FanPost

The Last Straw


I was in on the ground floor on this website. In a former incarnation, I used to be called Peteyfan45. ( a lesson in not basing a username on your favorite player.) In ancient times on this website, when you put the mouse on a username, it would show a number, and mine was pretty low. So what, you ask? Follow along, I'm going somewhere with this.

I became a Mets fan in 86, at age 6, when my favorite player was Tim Teufel, from my hometown, who went to St. Mary's with my mom and dad's sisters, and shook his butt every time he stepped up to the plate (hilarious to 7 year olds.)

I was old enough to be crushed when they lost in 88, and it took me 11 years to forgive Orel Hershiser. I remember going to St. Mary's to meet Teufel, Gary Carter, David Cone and Mookie Wilson, who were signing autographs in the gym, and years later when I worked at a summer camp that was held there I had that picture in my head every time I walked into that room.

Teufel's career ended, Mookie and Keith, Carter, Doc and the Straw all moved on, the team fell off, and I grew up. In middle school I was more into playing bass than baseball, and in high school I cared more about bong hits than hits on the baseball diamond.

But I never went away completely, and then in 96 the other team in town won the Series, and I started to notice guys who'd been with me in 86 suddenly coming out for the other team. It wasn't for me, but I could see where they were coming from - after all, they had Doc and Coney and Darryl. Little did I know what was in store for the next 15 years...

The Mets got good again just in time, as baseball was coming back. In the era of McGwire and Sosa they added some star power of their own, and with Bobby V at the helm (another local product) they were a real team again. I spent a lot of time at Shea those summers, and I have a lot of great memories:

jumping down to the orange seats to see Kenny Rogers close out the Astros in 99, getting stuck in traffic and showing up at the stadium after Orel already gave up 5 runs in the 1st in a must-win against the braves, (was that the day Chipper told us to get our Yankees gear?,) watching the first innings of a double header against the Cards on TV and hopping in the car to go catch the end of game 1 and 2 (and giving my buddy hell for cheering McGwire,) Edgardo hitting a homer to help clinch the playoffs in 2000, and so on and so on.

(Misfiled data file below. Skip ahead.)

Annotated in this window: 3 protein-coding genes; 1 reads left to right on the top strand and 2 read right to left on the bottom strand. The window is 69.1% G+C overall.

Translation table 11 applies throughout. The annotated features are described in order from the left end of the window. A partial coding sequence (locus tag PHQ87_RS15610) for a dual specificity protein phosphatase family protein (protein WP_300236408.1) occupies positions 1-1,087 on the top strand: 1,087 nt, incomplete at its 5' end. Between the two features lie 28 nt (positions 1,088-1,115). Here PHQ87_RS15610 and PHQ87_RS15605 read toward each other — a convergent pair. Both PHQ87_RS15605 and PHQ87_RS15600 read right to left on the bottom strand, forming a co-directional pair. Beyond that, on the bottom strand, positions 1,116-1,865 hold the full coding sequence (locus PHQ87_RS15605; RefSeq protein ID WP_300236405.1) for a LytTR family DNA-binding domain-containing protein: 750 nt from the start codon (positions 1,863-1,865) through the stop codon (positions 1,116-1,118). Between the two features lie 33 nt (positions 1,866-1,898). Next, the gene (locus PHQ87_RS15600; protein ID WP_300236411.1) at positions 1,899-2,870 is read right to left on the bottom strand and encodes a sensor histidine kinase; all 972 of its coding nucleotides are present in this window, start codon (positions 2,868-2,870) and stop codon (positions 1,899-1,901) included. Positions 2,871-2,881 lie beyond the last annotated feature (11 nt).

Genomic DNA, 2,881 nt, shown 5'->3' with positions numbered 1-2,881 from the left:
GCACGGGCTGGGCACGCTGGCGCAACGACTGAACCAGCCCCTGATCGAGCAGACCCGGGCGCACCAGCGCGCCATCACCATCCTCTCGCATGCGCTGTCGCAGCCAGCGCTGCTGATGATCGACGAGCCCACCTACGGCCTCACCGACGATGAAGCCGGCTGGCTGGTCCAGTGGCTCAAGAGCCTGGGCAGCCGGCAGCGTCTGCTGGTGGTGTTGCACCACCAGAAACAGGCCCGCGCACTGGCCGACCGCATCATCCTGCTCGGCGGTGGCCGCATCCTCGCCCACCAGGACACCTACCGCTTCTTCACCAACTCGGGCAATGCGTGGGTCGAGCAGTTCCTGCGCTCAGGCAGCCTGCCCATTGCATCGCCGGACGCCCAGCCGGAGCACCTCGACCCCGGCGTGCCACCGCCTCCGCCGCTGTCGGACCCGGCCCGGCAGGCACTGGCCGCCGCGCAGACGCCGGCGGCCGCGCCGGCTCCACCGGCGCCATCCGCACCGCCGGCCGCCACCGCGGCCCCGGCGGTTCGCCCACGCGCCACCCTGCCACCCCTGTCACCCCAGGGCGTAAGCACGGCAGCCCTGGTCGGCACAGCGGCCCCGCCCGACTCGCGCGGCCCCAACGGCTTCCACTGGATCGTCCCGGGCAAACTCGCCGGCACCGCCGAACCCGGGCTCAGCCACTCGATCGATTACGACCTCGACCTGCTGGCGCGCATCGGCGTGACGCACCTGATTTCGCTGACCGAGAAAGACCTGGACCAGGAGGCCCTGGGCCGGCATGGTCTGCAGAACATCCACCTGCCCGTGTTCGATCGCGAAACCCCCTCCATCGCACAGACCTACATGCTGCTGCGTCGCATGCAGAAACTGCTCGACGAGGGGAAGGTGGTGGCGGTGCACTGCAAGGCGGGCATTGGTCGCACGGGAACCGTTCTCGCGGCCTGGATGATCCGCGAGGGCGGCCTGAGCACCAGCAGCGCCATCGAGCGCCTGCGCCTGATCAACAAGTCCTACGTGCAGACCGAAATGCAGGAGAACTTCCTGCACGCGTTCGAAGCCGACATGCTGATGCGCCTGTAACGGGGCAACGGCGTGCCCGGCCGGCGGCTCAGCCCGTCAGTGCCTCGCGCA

My story is not remarkable, and I thank anyone who has stuck with it so far. Most of you probably could say something similar. The point is, I'm not someone who just showed up. For 28 years I've been watching this team, and although I cherish all my memories, in the end it's a long and tragic story of futility and heartbreak.

And for all of my adult life, since I was 17, the other team in town has enjoyed unprecedented success. The only time my team was any good, they won 4 of 5 titles. Even though they finally lost in an historic collapse to the hated Red Sox in '04, I couldn't take much joy in it. The Mets had been mired in the Art Howe years and were still working on a turnaround (still waiting...) They got Pedro, they got Beltran, they had Reyes and Wright, but still no rings, and then no playoffs, and then losing, and more losing, and Madoff, and now they're a punchline. (again)

But the worst moment, the most insufferable part of the whole history, was what happened in 2000. I had to sit there and watch as that other team, one whose name I don't even care to write, beat my team on our field, and celebrated the World Series at Shea, evidently with thousands of their fans in our seats. And it all started with a home run.

And now the guy who hit that home run is retiring, years after all the Mets heroes of those days. And all of baseball will bend the knee and kiss the rings, and celebrate his Hall of Fame career.

So now after all the crap I've had to deal with from this team, especially in the last 5 years, I have to consider the prospect of watching them throw a party for the other team's guy, send him off with a nice set of golf clubs, thanks so much for beating us in the World Series on our field, and making us look so swell all these years?

Well for me that's the last straw. I'm used to this ownership being out of touch with the temperature of the fanbase, but this would be more than I can suffer. I know he's the ballplayer's ballplayer, and plays the game the right way, and any fan would want him on their team, and in no way is he a phony, overrated jerk whose two signature plays wouldn't stand in this era of replay, but I don't care about that. He's another team's player. He's THE other team's player, the one guy on the one team that my team should never celebrate. And if (when) that happens, I'm done with these current owners.

I realize I may be overreacting. None of the people I've asked seem to be as outraged as I am at the idea. And it hasn't even happened yet. But I can see it coming, and I just hope that I'm wrong. The team will always be in my heart, but this one misstep would be the last straw for me.

This FanPost was contributed by a member of the community and was not subject to any vetting or approval process. It does not necessarily reflect the opinions, reasoning skills, or attention to grammar and usage rules held by the editors of this site.

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